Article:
The Geriatric Depression Scale
Identifying Depression in the Elderly
While there are a lot of
out there, the Geriatric Depression Scale (GDS)is commonly used during routine assessments to identify issues with depression. You can take the GDS here on this page.
The GDS was developed in 1982 by J.A. Yesavitch, along with some colleagues. Why? Because depressive disorders are so prevalent in the geriatric population.
The elderly really struggle with feeling depressed as they are 5 times more predisposed to it than younger adults. In general, 1 in 6 generally healthy elderly adults will suffer with a depressive disorder. And, as you can imagine, the rate is even higher for those in assisted living, nursing homes and hospitals. Also, the elderly have the highest suicide rate of any other population.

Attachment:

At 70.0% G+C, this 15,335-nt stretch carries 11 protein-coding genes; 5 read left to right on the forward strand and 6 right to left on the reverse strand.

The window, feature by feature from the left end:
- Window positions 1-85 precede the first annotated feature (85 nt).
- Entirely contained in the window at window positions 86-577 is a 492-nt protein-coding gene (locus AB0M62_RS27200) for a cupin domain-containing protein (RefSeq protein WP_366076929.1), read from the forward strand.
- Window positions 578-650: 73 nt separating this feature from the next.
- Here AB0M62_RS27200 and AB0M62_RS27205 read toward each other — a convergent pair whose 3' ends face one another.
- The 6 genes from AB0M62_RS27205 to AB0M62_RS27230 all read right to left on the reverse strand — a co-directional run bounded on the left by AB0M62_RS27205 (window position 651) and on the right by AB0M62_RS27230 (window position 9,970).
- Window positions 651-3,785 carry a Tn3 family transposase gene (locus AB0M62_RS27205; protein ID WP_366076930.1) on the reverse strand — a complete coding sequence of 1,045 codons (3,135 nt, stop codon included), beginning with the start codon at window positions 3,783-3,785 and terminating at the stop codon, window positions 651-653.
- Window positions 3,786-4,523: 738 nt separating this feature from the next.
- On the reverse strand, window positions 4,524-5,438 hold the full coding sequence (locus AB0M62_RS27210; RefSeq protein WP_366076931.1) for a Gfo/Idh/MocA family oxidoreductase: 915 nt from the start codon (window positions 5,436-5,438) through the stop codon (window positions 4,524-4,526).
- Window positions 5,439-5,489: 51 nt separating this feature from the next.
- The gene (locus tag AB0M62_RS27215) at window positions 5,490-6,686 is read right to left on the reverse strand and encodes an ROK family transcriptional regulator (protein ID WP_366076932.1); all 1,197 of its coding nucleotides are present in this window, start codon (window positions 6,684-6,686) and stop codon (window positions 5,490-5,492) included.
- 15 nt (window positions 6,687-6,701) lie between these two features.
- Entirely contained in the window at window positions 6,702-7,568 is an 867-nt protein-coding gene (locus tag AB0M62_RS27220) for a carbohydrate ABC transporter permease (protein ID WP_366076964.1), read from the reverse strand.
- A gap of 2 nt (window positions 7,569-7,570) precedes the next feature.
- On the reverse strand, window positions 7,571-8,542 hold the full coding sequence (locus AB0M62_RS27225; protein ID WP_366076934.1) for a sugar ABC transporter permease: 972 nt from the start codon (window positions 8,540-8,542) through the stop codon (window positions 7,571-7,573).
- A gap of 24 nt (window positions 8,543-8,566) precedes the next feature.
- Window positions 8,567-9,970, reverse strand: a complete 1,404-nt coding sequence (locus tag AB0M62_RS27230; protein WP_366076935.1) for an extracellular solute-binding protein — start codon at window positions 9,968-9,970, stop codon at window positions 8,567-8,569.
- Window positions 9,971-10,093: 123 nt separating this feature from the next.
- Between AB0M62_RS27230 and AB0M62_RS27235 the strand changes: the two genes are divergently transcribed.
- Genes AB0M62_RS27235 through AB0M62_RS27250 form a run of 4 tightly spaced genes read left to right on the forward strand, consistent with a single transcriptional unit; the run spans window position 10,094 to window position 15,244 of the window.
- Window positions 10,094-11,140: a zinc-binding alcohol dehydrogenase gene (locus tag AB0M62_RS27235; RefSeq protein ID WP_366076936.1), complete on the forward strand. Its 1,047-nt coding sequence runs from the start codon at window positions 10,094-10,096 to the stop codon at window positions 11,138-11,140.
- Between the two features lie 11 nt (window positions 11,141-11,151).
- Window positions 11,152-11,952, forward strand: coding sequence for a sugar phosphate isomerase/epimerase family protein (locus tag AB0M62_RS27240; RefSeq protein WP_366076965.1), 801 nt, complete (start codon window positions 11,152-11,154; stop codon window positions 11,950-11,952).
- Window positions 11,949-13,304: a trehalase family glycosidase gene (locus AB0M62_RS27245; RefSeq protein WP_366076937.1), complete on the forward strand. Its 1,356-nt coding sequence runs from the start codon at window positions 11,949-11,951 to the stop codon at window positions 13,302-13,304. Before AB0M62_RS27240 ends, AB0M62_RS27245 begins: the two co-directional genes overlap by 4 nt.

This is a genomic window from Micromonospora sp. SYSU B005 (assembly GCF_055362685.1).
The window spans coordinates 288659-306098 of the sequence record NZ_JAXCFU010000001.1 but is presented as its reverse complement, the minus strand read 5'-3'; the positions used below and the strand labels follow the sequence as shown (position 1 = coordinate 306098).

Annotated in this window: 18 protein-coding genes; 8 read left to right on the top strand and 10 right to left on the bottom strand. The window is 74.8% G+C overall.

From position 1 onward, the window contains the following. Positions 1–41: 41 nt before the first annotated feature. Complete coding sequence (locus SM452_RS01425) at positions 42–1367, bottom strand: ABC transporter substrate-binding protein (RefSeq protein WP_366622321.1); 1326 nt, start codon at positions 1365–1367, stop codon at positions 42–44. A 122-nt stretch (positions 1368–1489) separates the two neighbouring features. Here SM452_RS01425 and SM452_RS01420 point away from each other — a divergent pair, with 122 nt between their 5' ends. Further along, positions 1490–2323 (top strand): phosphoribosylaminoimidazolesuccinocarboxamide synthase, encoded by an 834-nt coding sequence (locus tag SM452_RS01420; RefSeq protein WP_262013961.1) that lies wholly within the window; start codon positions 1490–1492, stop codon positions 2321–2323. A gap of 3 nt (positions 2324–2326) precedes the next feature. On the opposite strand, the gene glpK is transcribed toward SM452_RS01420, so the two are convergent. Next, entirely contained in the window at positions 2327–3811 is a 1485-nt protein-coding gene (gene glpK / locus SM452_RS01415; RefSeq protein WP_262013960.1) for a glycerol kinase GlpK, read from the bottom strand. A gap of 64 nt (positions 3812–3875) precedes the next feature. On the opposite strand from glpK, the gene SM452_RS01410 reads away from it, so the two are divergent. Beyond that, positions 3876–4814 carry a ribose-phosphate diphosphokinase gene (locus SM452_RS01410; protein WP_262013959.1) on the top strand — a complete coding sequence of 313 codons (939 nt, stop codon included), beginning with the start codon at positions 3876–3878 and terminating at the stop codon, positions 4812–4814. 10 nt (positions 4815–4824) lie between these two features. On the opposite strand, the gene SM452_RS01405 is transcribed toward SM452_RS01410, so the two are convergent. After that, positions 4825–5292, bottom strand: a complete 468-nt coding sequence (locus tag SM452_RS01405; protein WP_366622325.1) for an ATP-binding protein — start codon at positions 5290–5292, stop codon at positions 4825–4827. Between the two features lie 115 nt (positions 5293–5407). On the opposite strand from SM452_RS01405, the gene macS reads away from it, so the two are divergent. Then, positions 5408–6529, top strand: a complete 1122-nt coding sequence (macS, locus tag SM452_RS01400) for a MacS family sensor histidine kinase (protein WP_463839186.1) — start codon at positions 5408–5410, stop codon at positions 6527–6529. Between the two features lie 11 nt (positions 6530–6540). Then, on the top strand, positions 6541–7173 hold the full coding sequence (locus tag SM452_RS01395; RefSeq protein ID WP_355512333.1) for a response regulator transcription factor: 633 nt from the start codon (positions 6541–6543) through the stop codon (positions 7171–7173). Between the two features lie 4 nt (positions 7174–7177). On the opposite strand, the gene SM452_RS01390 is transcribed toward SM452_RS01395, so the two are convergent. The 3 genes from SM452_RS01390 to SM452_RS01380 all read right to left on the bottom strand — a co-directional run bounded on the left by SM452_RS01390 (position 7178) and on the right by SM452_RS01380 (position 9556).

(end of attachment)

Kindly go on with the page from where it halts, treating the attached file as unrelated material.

Beck Depression Inventory
, the Geriatric Depression Scale is based on self assessment where the client answers questions based on how they feel. There are two versions: a comprehensive 30 question test or a shorter, 15 question version.
The great thing about this test is that it is much simpler to take because the questions require only "yes" or "no" answers. For instance, "are you basically satisfied with your life?" Most of the other depression test use a ranking system such as 1 through 5. Take the assessment below.
No test is without its flaws and this one is no exception. They are as follows:
The test may present skewed results for patients with mild to moderate dementia
The test may bring a false depressed ranking to people with less education.
You can not diagnose a clinical depressive disorder using only the GDS. So, its important to use other diagnostic tools as well as obtain advice from a mental health professional.
Because this is a self assessment tool, there is a risk of misinterpretation of results. So, again, consult a mental health professional and use other diagnostic tools to get the full story
Geriatric Depression Scale to Depression Test Home Page